My dad taught me that the answer is always Bob Dylan.
I have been thinking about numbers a lot in the viagra from india past week. Prime numbers, the Fibonacci sequence, polygons. Why my Bucky Balls work best in multiples of six. How our culture might be different if we had evolved thinking in base 8 instead of http://china-university.com/can-i-order-viagra-online base 10. I was introduced to the concept of modular arithmetic on Thursday, quite by accident; while we obviously use it in daily life, it had never previously occurred to me how one would express it mathematically.
Numbers are, of course, inextricably related to music. Scales (there’s our modular arithmetic again), beat structure, tempo. Few musicians seem to call this relationship out, but Tool’s “Lateralus” is, among other things, about the Fibonacci sequence, with an apparent nod to ocoa.ca the Golden Ratio. The references are not within the lyrics; rather, it is a part of the music itself.
I am curious to know whether there are other artists who have explicitly explored mathematical concepts in the rhythmic and melodic structure of their music. I am aware of some that explore math in their lyrical content (Jonathan Coulton and Tom Lehrer come to mind), but I suppose the nature of what I am looking for makes it more difficult to find.
When I was a youngling, I took piano lessons, like many young middle-class children do. For the most part I kludged through the assigned material, learning it as well as I could to make it through the song mostly without error. We had a few other books of it's cool price of viagra piano music outside of the assigned material, which I would occasionally stumble through and mostly not bother with.
There was one piece I was once assigned, however, by a composer I’d not heard of otherwise, that made me take notice. That song was called “Ivan Sings,” composed by Aram Khachaturian. It was part of a collection of eight compositions for students called Adventures of Ivan. I found a copy at our local music store* one day, and insisted my mother buy it for me.** I actually managed to learn all but the last of the compositions with some amount of proficiency.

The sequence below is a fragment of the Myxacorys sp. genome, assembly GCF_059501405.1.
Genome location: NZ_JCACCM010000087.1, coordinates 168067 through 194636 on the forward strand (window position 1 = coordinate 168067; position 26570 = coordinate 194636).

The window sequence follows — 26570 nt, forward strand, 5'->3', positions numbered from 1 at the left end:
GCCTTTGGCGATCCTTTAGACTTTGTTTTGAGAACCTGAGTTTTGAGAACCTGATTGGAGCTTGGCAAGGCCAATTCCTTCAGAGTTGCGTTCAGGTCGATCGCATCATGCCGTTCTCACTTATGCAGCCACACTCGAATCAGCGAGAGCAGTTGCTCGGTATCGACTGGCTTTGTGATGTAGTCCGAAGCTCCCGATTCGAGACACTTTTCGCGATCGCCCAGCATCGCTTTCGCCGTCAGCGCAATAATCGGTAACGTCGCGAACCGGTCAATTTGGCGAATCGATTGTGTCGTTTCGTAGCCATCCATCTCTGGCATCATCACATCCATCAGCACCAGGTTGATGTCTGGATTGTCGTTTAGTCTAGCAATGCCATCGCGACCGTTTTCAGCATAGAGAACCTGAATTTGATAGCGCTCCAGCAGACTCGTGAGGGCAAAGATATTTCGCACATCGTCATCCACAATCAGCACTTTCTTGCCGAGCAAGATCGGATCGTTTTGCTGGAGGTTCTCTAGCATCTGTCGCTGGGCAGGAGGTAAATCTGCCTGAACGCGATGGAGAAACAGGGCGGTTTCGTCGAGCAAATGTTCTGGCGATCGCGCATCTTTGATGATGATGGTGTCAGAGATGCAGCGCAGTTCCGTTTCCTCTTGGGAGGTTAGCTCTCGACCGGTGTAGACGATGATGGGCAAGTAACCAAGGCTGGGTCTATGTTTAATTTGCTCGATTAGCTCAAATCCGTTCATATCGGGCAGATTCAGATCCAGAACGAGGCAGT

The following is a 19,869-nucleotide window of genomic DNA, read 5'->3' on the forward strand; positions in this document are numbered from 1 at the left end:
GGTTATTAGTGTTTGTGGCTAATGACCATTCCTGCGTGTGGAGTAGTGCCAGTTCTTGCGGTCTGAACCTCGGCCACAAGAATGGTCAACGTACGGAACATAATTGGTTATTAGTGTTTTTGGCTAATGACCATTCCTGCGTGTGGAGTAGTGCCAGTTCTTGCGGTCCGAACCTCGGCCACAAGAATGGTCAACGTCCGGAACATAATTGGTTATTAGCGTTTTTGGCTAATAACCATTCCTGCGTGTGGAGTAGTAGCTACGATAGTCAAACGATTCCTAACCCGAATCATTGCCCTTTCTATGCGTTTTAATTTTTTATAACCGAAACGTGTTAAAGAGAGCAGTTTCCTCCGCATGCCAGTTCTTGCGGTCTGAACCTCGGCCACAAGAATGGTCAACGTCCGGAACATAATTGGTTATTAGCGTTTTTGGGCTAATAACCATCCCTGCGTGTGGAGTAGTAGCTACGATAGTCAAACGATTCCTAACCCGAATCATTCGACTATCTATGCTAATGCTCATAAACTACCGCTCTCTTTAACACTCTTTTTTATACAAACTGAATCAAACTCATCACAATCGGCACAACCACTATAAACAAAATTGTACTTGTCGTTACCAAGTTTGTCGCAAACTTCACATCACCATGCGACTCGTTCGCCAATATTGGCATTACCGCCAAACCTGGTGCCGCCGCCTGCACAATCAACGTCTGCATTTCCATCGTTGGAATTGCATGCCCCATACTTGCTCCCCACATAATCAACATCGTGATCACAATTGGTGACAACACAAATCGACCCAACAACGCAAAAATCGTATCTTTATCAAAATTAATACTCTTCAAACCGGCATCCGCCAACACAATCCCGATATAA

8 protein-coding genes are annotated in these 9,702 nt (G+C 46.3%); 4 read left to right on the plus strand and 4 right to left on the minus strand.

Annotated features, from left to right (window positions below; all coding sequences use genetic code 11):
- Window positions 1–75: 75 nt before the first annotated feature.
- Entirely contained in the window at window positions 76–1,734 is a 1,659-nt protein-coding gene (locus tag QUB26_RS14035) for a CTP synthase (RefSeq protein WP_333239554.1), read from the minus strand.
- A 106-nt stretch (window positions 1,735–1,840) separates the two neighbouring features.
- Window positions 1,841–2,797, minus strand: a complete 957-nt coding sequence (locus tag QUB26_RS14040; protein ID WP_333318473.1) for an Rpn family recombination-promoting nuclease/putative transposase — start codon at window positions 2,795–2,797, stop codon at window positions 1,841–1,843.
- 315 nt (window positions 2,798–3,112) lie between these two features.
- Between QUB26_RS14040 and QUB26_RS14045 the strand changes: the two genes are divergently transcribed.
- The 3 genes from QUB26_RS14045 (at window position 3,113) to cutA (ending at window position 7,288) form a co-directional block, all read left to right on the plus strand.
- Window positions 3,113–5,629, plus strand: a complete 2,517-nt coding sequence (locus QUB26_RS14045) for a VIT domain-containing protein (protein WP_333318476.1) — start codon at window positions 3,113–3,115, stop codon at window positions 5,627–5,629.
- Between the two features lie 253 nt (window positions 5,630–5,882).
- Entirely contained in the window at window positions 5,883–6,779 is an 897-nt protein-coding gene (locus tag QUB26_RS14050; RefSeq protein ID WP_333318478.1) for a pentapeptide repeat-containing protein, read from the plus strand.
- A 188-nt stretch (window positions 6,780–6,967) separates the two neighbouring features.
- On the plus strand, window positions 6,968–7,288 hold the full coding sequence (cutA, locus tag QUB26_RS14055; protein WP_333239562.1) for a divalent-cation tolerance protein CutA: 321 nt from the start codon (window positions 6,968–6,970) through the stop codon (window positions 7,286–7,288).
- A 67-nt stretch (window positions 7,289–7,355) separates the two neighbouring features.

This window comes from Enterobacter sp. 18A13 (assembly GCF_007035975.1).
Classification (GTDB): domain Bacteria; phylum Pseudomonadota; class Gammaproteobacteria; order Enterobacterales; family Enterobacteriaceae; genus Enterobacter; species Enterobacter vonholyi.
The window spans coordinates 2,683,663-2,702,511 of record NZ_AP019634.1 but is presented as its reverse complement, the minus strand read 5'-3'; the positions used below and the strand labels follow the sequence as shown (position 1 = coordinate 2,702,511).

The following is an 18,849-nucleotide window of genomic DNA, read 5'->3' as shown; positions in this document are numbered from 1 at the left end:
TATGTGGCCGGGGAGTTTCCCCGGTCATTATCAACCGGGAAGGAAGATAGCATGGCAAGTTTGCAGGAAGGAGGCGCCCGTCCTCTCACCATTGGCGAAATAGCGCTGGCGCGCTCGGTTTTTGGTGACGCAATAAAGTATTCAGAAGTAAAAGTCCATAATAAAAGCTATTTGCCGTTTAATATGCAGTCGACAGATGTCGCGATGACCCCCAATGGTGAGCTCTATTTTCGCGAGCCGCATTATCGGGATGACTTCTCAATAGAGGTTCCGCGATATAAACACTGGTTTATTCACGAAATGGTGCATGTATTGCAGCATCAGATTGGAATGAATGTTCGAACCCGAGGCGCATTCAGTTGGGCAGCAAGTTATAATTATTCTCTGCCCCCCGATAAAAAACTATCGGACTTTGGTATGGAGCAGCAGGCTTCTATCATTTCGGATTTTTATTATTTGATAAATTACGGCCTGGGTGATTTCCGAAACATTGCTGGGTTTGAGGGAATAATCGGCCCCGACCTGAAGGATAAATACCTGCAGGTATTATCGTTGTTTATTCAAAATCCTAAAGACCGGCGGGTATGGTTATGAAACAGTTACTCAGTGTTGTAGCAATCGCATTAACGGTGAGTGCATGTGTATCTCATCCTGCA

Things happened. I moved away from home and mostly played bass instead of piano, and largely forgot about Ivan and his Adventures.
This past November, we assembled at my mother’s residence for a holiday celebration, and my sister brought with her a bundle of http://invasoresespaciales.com/buy-real-viagra-online our old piano books. In it was Adventures of Ivan. As I have recently taken an interest in practicing keyboards again, I insisted that I take it home with me, given that it was mine, after all. I promised my sister I would replace her copy (which I did, by the way).***
I can still play most of the way through it relatively well, though I’m a bit rusty. All but the last song, anyway.
* Not to http://www.brooklynmusicschool.org/brand-cialis be confused with “record store”
** To be fair, a $5 book of sheet music is a much easier sell than some random toy or something.
*** By the way, Vriana, was it “A Tale of Strange Lands” that was missing from your copy? I only just now remembered I still haven’t got you a copy of the missing song, while I was writing all this down.